A 25-year-old woman with no underlying disease presented with a large fluid-filled cavitary lesion in the right lung. Mycobacterium celatum was isolated from the cavitary fluid, and treatment with ethambutol, rifampicin, and clarithromycin was initiated. After 4 months of treatment, right lower pulmonary lobectomy was performed. Histological examination confirmed M. celatum infection as well as concurrent congenital cystic adenomatoid malformation (CCAM). M. celatum has been implicated in opportunistic infections. This infection, however, was related to underlying CCAM, which resulted in a large cavitary lesion. CCAM diagnosed in adulthood is rare, and is made more challenging by an infectious complication.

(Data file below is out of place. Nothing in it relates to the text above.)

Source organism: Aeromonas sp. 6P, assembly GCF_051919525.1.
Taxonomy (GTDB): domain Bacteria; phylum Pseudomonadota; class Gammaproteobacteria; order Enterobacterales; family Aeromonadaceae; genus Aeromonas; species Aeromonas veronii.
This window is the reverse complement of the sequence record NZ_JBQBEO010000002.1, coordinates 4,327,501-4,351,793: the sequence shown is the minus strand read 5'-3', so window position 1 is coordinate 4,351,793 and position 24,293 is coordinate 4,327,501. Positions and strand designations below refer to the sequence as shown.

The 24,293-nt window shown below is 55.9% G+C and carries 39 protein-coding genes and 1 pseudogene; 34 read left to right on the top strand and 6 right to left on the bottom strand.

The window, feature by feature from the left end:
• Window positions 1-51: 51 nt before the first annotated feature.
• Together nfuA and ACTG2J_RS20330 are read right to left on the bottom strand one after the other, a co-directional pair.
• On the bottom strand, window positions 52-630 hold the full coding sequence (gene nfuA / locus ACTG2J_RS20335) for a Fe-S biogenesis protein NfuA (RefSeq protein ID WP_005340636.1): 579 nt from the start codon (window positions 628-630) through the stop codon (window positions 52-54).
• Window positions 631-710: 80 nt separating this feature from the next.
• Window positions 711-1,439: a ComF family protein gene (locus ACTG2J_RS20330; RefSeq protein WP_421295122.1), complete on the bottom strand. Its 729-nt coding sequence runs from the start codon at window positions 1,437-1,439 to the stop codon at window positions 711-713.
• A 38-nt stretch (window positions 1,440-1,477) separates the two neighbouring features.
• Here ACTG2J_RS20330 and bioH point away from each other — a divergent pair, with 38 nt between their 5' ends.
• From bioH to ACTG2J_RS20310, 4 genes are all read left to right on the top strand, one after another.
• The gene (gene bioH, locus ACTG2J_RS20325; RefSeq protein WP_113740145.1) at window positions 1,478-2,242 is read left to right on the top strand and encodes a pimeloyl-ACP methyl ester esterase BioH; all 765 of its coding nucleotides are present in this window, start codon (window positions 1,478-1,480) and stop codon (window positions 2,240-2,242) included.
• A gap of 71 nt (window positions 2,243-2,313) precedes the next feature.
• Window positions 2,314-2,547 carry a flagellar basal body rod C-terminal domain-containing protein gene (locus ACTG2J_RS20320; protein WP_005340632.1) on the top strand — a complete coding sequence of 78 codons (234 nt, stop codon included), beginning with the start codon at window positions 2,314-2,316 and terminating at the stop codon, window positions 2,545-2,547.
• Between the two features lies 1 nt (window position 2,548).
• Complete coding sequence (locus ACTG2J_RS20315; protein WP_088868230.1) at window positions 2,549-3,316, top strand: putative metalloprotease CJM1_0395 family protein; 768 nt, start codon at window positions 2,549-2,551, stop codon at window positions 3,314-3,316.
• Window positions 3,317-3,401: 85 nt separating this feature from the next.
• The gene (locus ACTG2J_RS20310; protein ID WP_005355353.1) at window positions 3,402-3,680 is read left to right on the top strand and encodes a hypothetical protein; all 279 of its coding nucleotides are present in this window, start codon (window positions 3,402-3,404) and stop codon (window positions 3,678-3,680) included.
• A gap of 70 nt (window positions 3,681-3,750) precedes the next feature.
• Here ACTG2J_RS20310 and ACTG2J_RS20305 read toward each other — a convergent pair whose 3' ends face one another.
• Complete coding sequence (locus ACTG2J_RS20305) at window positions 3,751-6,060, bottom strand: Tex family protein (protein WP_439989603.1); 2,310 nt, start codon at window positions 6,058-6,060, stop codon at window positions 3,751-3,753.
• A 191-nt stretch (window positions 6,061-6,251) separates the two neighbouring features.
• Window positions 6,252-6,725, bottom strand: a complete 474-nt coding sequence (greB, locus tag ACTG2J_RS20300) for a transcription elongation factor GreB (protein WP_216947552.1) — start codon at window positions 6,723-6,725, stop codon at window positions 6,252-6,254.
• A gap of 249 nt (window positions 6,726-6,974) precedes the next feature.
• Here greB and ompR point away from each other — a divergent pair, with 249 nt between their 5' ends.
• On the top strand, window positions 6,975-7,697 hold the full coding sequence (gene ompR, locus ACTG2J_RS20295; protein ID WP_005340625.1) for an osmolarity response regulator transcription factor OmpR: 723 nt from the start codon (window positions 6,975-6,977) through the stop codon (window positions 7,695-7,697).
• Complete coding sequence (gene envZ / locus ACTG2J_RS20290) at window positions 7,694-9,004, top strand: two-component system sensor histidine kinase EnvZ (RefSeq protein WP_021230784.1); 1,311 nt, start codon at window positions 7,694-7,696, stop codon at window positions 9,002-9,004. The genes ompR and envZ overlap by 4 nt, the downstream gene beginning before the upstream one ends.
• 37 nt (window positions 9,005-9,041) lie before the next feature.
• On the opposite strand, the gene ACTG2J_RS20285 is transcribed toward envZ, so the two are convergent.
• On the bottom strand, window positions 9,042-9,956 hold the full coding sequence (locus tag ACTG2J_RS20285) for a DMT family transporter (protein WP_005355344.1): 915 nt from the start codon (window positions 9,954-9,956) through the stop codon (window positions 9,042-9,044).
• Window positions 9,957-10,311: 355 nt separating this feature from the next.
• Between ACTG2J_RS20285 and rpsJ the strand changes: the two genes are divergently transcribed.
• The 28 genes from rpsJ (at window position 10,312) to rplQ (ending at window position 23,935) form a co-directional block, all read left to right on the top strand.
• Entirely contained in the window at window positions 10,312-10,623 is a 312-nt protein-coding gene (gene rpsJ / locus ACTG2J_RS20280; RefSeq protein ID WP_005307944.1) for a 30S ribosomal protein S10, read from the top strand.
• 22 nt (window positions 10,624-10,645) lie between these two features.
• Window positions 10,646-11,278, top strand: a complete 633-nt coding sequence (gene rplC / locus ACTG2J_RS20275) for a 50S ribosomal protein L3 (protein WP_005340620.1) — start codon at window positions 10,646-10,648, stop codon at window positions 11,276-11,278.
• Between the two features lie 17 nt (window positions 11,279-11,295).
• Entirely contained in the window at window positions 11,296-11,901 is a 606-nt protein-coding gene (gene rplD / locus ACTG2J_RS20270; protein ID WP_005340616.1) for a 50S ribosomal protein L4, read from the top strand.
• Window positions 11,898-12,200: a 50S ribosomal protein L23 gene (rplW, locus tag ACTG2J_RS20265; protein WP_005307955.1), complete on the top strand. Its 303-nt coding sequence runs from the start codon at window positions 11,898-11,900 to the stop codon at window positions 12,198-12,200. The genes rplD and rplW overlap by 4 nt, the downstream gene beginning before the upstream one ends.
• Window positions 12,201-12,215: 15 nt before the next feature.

- Congenital cystic adenomatoid malformation
- Mycobacterium celatum
- Non-tuberculous mycobacteriosis